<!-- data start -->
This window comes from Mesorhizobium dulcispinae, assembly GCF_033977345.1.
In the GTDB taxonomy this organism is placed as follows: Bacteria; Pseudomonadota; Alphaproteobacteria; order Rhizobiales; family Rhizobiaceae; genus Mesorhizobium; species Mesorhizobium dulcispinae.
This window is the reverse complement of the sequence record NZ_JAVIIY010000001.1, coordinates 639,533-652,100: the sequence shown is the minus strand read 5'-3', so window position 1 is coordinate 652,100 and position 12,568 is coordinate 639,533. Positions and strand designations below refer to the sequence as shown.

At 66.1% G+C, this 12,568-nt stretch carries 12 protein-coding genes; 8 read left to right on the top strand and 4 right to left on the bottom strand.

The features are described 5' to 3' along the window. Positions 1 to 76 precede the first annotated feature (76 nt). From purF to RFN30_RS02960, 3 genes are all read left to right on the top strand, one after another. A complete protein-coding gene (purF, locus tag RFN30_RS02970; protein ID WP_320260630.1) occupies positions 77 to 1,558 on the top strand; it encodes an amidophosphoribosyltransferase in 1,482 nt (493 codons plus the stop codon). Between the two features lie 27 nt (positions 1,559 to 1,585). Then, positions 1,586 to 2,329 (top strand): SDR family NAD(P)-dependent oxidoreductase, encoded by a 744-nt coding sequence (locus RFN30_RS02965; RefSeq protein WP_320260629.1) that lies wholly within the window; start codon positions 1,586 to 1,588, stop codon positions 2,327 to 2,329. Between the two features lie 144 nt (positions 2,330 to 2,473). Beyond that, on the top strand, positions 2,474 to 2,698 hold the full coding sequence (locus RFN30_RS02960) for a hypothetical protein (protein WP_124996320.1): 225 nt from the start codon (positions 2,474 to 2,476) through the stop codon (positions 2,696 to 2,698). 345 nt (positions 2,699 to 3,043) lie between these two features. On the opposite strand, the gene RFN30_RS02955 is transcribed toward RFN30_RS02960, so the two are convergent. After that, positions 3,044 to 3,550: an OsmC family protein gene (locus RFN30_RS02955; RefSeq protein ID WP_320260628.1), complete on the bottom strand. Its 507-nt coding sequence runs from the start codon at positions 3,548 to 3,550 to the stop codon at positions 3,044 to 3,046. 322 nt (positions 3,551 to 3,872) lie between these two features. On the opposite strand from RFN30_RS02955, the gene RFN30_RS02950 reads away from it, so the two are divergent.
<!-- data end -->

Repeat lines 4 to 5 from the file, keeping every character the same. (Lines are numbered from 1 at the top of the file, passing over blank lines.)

At 66.1% G+C, this 12,568-nt stretch carries 12 protein-coding genes; 8 read left to right on the top strand and 4 right to left on the bottom strand.

The features are described 5' to 3' along the window. Positions 1 to 76 precede the first annotated feature (76 nt). From purF to RFN30_RS02960, 3 genes are all read left to right on the top strand, one after another. A complete protein-coding gene (purF, locus tag RFN30_RS02970; protein ID WP_320260630.1) occupies positions 77 to 1,558 on the top strand; it encodes an amidophosphoribosyltransferase in 1,482 nt (493 codons plus the stop codon). Between the two features lie 27 nt (positions 1,559 to 1,585). Then, positions 1,586 to 2,329 (top strand): SDR family NAD(P)-dependent oxidoreductase, encoded by a 744-nt coding sequence (locus RFN30_RS02965; RefSeq protein WP_320260629.1) that lies wholly within the window; start codon positions 1,586 to 1,588, stop codon positions 2,327 to 2,329. Between the two features lie 144 nt (positions 2,330 to 2,473). Beyond that, on the top strand, positions 2,474 to 2,698 hold the full coding sequence (locus RFN30_RS02960) for a hypothetical protein (protein WP_124996320.1): 225 nt from the start codon (positions 2,474 to 2,476) through the stop codon (positions 2,696 to 2,698). 345 nt (positions 2,699 to 3,043) lie between these two features. On the opposite strand, the gene RFN30_RS02955 is transcribed toward RFN30_RS02960, so the two are convergent. After that, positions 3,044 to 3,550: an OsmC family protein gene (locus RFN30_RS02955; RefSeq protein ID WP_320260628.1), complete on the bottom strand. Its 507-nt coding sequence runs from the start codon at positions 3,548 to 3,550 to the stop codon at positions 3,044 to 3,046. 322 nt (positions 3,551 to 3,872) lie between these two features. On the opposite strand from RFN30_RS02955, the gene RFN30_RS02950 reads away from it, so the two are divergent.